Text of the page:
As thousands of planes lay dormant around the world, a senior aircraft technician explains a lot of work goes into taking planes out of action.
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The Covid-19 coronavirus has left the aviation industry in a state of flux, and more than half of Air New Zealand's fleet is being stored at airports around the country.
Shutting a plane down is not like storing a car however, and lifetime aircraft technician Eric Reynolds says it will get more complicated the longer the lockdown lasts.
Reynolds is the maintenance controller at Massey University's flying school and has worked in the aviation industry more than 40 years, including for the Royal New Zealand Air Force.
He said the process for short-term storage and maintenance, while time consuming, was relatively simple.
"Typically if you were only storing it from 14 to 28 days you wouldn't do anything to the aircraft particulalry," he said.
"You would just go out weekly to start the engine, bring it up to temperature, check its parameters and then park it up, shut it down and put blanks and things in like you'd normally do."
Blanks are engine covers that are routinely used on planes when they're not in motion.
For longer periods, there is a tipping point for aircraft that requires engines to be essentially frozen, Reynolds says, right on the four-week mark.
"If it's going to be more than 28 days then it becomes a little bit more extensive. They need to run up the engines, get them warm, then drain the operating oil out of them and put an inhibiting oil into them.
"That inhibiting oil is thicker and heavier and sticks to things better, therefore gravity doesn't drag it to the bottom of the engine over time."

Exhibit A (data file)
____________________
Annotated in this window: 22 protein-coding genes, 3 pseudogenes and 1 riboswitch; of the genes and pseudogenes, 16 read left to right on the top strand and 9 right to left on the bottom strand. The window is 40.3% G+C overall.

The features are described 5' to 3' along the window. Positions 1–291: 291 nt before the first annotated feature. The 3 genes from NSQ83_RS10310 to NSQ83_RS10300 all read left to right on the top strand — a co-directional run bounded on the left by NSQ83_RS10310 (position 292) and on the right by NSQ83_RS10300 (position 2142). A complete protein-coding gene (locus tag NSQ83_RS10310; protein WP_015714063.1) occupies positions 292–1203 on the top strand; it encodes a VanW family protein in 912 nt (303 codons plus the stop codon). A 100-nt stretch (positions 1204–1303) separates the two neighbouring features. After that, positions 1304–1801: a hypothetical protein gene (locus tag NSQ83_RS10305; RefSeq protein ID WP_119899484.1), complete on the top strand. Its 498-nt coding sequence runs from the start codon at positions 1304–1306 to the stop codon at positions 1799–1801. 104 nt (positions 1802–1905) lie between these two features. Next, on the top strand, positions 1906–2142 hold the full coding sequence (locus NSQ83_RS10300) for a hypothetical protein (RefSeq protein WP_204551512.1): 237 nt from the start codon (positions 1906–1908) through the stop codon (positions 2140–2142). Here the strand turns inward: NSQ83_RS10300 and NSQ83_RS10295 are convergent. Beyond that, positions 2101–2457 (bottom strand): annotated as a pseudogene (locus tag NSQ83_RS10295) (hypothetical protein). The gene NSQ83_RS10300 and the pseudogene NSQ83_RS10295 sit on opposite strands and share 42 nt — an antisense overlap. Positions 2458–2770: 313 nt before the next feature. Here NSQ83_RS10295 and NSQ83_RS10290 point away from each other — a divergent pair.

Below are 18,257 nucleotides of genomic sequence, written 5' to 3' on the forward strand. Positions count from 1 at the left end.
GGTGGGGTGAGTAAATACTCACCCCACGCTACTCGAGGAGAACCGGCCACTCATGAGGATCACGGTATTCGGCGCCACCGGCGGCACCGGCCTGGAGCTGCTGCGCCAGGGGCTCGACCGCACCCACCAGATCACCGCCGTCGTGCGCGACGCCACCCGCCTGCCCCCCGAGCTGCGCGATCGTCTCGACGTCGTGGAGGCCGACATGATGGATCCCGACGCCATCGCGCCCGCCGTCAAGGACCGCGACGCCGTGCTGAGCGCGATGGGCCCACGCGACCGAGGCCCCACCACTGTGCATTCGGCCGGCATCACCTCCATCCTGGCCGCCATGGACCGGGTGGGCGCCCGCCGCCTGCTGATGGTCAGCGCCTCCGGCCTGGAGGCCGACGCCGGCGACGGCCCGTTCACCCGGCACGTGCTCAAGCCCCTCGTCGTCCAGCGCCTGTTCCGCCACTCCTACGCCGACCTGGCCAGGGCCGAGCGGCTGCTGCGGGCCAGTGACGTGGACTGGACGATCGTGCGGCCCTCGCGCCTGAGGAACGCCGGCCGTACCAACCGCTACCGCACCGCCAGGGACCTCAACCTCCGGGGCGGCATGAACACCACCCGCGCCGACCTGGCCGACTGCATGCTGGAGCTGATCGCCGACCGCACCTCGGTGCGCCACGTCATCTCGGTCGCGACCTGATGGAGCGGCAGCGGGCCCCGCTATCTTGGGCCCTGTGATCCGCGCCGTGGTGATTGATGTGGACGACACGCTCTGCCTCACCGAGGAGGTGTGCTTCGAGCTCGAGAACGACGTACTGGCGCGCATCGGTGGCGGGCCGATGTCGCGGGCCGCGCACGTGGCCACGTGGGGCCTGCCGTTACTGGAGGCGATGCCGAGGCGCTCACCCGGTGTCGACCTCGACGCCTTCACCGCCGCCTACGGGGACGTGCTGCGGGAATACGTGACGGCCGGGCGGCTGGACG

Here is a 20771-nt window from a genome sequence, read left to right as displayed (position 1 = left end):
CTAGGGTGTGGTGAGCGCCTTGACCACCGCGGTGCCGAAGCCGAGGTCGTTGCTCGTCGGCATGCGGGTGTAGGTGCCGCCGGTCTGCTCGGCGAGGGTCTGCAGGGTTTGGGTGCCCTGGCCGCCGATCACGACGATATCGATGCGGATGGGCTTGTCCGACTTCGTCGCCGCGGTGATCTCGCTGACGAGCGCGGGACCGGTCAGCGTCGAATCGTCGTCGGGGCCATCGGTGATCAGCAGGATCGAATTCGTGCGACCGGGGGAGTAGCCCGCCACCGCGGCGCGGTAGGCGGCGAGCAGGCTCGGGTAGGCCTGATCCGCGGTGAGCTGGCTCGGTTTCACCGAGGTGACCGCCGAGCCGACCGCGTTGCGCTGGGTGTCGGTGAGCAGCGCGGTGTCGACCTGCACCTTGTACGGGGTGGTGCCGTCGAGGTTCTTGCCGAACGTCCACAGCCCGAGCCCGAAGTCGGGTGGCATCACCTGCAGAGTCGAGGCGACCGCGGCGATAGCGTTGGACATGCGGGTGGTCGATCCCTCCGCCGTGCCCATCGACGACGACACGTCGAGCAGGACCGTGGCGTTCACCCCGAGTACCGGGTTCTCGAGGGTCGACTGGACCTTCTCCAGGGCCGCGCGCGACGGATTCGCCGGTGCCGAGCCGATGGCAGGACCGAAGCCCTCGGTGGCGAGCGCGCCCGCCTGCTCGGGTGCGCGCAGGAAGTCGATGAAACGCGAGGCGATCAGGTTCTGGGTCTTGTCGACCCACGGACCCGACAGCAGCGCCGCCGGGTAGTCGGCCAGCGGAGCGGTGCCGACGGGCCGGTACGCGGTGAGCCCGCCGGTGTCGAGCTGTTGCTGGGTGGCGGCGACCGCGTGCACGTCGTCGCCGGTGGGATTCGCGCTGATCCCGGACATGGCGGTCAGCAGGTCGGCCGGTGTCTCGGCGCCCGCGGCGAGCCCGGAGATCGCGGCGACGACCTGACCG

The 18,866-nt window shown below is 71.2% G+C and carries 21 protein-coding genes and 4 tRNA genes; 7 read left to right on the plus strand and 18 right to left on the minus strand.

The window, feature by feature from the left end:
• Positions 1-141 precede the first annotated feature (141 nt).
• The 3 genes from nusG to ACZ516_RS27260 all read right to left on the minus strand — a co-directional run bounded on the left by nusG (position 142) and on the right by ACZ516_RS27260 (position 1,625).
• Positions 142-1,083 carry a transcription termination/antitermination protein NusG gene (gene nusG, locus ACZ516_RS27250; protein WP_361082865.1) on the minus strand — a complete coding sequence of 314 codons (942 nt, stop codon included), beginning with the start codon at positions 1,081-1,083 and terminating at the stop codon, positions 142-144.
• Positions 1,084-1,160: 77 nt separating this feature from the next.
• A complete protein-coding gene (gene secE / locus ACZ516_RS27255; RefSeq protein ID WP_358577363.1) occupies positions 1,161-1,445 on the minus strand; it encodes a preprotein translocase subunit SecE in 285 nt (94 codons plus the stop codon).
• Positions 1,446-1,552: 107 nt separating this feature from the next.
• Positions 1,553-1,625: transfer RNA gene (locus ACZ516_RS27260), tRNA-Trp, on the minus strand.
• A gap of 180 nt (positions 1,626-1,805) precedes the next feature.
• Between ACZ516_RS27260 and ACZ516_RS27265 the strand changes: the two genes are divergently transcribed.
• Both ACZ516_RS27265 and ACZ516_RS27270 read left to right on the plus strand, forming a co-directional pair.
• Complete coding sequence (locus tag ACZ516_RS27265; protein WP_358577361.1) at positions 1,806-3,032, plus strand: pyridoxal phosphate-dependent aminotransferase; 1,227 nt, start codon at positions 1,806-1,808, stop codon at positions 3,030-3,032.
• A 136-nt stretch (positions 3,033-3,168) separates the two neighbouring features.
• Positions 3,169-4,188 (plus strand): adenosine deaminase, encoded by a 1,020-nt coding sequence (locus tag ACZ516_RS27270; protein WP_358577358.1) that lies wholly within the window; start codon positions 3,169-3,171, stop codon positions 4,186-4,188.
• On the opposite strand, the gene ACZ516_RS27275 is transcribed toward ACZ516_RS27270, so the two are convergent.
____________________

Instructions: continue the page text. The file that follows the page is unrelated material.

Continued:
Air New Zealand has grounded 58 planes due to Covid-19 so far.
The airline could not provide anyone to talk about how it looks after grounded planes, but in a statement it said it took 400 hours to put a single jet into storage and initially maintain it.
For turpoprop planes - which are smaller - the initial push is 100 hours.
After that, turboprops take about 20 hours of labour per aircraft, per week to maintain while in storage.
This includes towing the aircraft with a tractor so the wheels don't get flat spots, security and fluid checks, and idling engines to charge batteries.
Reynolds said birds and insects would sometimes build nests in the multi-million dollar machines.
"Or even some of the smaller orifices can get mason bees. I've only ever come across it once and they were building nests in the fuel vent, and that was causing issues with fuel flow."
Air New Zealand could not provide an estimate on how long it would take to bring its planes out of storage, but said it "varies between fleet and is dependent on the length of time each fleet has been grounded for".
Reynolds said it would take as long to get the planes out of storage as it had to put them in, if not longer.
He said that after 28 days of being in lockdown most of his flying school's 14 aircraft would have had their calendar safety inspections expire.
"If we were to go back to work and start flying again after four weeks, we would only have two servicable aeroplanes at eight o'clock on the first day."
He said some aircraft safety certificates were based on hours of flight, but could last between 12 months and 12 years.
Air New Zealand said none of its planes were being broken down for parts, but Reynolds said it would be reasonable to expect.
He spent 20 years in the Royal New Zealand Air Force and remembered when eight of the force's planes were broken up for parts in Woodburn, Blenheim.
He said an airline would first try to sell parts on demand, then parts would get stripped and stored in warehouses.
"They take them with these chainsaw-type metal cutters and cut them up and sell off the aluminium for resmeltering."
Air New Zealand has 23 Airbus A320 planes on the ground. Some of these have an average age of close to 16 years, according to its website. Their working life is 25 years.
"I think you'll only find the breaking down will happen to older aircraft in the fleet," Reynolds said.
In the meantime, airports remain waiting rooms for aircraft with have nowhere to go.
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- The Coronavirus Podcast